Here again, a leap that even Allen must acknowledge. That the curse of Rev 22.18 is applied to those who prophesy after the close of scriptures canon is ludicris. The canon wasn't fully selected and defined for hundreds of years. The councils worked diligently and fought political pressures et al to preserve holy writ. Are we to think that after the writing of REvelation in 95 AD there was no prophetic ministry that was valid and not under a curse? The Didache, a gathering of teachings regarding church behavior from around 95 AD, clearly teaches otherwise. It acknowledges the itinerate ministries of evangelists and prophets and apostles.

In sum, because prophecy and other “revelatory” gifts have fulfilled their purpose and are no longer neces-sary to provide a witness to the redemptive work of Jesus Christ, they have thereby ceased to exist; it is Scripture that now takes their place as God’s special revelation regarding salvation. It is now the written Word of God that is useful for teaching, rebuking, correcting, and training in righteousness, in short for life, to equip man for every good work (2 Tim. 3:16). The view that God directly speaks to man today through the continuation of revelatory gifts seriously undermines this principle.

Clearly, the NT expects the Spirit to be empowering the believers to do ministry. I am a Pentecostal because that expectation is CLEARLY delineated in Scripture. It is not always neat; it is not always without problems or issues. But it is the result of the study of the Word of God. Cessationism cannot be defended. It is certainly not the result of the reading of the Scriptures. And it is definitely frought with bias and based upon personal experience rather than solid exegesis (bible interpretation) . I encourage you to read the NT for yourself. Ask yourself what the expectation of Jesus and the Apostles was for his church. Was it to be an authoritarian circle of dogmatic doctrine keepers or an empowered lot of believers changing their world?YOU be the Judge!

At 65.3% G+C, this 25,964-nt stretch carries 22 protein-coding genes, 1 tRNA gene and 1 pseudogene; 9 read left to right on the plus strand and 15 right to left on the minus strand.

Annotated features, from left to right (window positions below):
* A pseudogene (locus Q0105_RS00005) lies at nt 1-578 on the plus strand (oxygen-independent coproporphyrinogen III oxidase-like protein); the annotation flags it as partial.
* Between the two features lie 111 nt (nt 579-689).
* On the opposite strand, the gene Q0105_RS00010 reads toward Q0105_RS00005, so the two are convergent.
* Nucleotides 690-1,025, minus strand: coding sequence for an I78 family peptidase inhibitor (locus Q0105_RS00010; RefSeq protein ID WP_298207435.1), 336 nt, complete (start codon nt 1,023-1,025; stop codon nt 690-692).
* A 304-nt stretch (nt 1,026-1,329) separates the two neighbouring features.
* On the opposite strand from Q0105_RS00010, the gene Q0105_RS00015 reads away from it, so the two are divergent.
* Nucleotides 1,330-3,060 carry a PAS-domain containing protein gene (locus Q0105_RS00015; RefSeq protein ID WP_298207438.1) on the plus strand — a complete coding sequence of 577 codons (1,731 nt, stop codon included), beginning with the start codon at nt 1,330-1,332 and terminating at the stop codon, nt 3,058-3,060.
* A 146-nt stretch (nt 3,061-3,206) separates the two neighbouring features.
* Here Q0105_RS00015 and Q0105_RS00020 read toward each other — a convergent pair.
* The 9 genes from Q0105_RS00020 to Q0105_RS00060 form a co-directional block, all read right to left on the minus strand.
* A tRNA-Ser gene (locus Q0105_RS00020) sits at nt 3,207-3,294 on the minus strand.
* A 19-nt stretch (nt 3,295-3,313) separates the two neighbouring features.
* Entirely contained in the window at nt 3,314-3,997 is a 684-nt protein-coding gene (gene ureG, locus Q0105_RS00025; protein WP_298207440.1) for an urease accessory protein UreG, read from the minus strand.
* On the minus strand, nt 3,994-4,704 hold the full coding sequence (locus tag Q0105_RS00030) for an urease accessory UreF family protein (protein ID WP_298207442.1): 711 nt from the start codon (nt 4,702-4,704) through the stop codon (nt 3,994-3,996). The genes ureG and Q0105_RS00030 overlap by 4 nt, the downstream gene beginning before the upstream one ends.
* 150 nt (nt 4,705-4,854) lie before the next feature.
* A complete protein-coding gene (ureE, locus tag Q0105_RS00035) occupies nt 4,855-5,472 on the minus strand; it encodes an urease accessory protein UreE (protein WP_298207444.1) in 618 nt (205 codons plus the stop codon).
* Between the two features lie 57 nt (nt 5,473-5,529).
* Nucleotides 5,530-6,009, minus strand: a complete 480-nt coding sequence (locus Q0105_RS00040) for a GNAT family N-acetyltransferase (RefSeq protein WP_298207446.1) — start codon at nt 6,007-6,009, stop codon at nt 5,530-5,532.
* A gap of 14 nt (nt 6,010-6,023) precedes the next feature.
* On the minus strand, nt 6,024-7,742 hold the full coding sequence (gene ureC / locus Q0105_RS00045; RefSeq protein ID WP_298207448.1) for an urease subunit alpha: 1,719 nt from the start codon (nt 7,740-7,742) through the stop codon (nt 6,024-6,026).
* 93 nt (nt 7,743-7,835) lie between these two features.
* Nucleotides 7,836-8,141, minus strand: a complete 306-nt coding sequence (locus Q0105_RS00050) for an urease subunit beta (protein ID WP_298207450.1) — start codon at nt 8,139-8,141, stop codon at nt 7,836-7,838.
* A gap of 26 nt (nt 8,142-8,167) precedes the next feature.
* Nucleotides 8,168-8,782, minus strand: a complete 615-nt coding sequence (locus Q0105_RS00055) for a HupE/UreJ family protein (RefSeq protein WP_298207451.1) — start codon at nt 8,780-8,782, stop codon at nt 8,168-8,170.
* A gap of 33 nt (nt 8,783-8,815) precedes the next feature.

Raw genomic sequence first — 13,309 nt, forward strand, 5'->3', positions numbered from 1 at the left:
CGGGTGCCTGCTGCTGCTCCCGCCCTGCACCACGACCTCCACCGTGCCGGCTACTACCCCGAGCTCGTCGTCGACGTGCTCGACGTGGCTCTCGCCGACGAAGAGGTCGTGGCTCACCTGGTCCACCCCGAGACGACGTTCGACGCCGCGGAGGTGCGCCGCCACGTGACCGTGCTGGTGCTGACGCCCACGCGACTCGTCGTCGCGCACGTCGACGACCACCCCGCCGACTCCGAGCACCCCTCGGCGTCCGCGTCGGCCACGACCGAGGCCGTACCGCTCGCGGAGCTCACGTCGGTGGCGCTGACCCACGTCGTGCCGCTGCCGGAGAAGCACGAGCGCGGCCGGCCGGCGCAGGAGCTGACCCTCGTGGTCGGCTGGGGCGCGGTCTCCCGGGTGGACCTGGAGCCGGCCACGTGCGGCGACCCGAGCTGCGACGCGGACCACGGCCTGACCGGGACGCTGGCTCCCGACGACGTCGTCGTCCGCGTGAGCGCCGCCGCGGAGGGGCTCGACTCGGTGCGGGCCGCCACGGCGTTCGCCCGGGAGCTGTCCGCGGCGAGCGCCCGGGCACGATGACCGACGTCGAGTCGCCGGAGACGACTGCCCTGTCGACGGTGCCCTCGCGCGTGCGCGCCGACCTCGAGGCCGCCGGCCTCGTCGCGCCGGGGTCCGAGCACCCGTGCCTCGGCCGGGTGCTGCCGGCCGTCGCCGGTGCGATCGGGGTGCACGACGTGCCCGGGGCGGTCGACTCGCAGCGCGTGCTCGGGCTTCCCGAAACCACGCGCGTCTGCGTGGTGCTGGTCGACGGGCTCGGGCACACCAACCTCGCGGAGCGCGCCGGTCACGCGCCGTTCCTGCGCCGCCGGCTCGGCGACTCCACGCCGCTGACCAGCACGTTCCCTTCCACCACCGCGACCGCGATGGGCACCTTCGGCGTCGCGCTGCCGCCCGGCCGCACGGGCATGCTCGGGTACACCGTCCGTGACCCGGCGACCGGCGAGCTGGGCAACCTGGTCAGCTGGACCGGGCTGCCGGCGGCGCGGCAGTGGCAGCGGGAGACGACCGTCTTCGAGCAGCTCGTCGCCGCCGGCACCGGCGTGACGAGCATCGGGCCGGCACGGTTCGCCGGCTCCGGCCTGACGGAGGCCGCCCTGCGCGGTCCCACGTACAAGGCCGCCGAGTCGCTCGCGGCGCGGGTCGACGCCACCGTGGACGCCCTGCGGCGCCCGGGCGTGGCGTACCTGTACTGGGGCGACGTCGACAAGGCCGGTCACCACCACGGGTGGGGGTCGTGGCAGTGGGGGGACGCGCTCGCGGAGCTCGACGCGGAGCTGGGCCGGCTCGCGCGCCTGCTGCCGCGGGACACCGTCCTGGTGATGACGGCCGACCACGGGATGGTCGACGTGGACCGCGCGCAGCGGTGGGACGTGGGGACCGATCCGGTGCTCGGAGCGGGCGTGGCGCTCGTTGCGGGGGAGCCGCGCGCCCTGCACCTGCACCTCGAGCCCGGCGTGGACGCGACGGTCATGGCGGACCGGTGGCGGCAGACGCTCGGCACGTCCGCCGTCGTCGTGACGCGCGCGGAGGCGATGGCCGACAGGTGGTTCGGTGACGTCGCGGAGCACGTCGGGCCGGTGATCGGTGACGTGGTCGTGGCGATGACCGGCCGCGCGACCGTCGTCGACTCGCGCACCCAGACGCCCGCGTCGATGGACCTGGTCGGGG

Paul M. Harrison said...

I have always agreed that there isn't much of a biblical case for cessationism. My reading of the New Testament even at age 14 showed a desperateness to get the gospel out and a definite expectation that Jesus was coming back immediately. I don't think they imagined we'd be here 2,000 years later, much less with the gifts ceasing before the end.

There are various kinds of cessationism, such as partial cessationsim which says that God may still use the gifts sparingly in remote parts of the world, but not where the gospel is already preached. There is a debate between just how active the gifts of the Spirit were between the first century and the twentieth century with Parham in Kansas and Seymour at Azusa Street. Besides hot spots here and there, they weren't normative, so modern Pentecostalism is looked at as an American cultural phenomenon exported to the rest of the world during the past 100 years as opposed to a Biblically based, unceasing, normative practice since the first century.